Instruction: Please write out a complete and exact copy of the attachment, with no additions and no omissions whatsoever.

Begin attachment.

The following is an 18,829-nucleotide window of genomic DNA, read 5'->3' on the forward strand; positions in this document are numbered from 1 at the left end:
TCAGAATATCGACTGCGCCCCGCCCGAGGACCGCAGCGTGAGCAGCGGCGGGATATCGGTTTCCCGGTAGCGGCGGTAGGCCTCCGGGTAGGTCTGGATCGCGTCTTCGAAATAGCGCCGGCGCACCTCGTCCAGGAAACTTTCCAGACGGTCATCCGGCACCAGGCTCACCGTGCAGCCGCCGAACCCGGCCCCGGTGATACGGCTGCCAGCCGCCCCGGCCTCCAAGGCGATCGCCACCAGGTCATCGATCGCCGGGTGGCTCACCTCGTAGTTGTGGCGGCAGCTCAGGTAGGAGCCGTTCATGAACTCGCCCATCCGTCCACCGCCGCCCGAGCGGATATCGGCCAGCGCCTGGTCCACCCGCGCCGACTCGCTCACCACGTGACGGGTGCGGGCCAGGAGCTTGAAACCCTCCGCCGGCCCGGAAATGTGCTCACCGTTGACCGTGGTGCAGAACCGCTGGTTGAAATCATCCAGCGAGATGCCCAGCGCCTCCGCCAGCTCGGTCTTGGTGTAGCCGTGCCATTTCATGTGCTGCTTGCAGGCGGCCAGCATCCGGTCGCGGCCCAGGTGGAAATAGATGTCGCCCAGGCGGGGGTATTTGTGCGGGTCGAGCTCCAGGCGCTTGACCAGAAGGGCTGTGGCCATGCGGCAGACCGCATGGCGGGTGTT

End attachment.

The following is an 18,829-nucleotide window of genomic DNA, read 5'->3' on the forward strand; positions in this document are numbered from 1 at the left end:
TCAGAATATCGACTGCGCCCCGCCCGAGGACCGCAGCGTGAGCAGCGGCGGGATATCGGTTTCCCGGTAGCGGCGGTAGGCCTCCGGGTAGGTCTGGATCGCGTCTTCGAAATAGCGCCGGCGCACCTCGTCCAGGAAACTTTCCAGACGGTCATCCGGCACCAGGCTCACCGTGCAGCCGCCGAACCCGGCCCCGGTGATACGGCTGCCAGCCGCCCCGGCCTCCAAGGCGATCGCCACCAGGTCATCGATCGCCGGGTGGCTCACCTCGTAGTTGTGGCGGCAGCTCAGGTAGGAGCCGTTCATGAACTCGCCCATCCGTCCACCGCCGCCCGAGCGGATATCGGCCAGCGCCTGGTCCACCCGCGCCGACTCGCTCACCACGTGACGGGTGCGGGCCAGGAGCTTGAAACCCTCCGCCGGCCCGGAAATGTGCTCACCGTTGACCGTGGTGCAGAACCGCTGGTTGAAATCATCCAGCGAGATGCCCAGCGCCTCCGCCAGCTCGGTCTTGGTGTAGCCGTGCCATTTCATGTGCTGCTTGCAGGCGGCCAGCATCCGGTCGCGGCCCAGGTGGAAATAGATGTCGCCCAGGCGGGGGTATTTGTGCGGGTCGAGCTCCAGGCGCTTGACCAGAAGGGCTGTGGCCATGCGGCAGACCGCATGGCGGGTGTT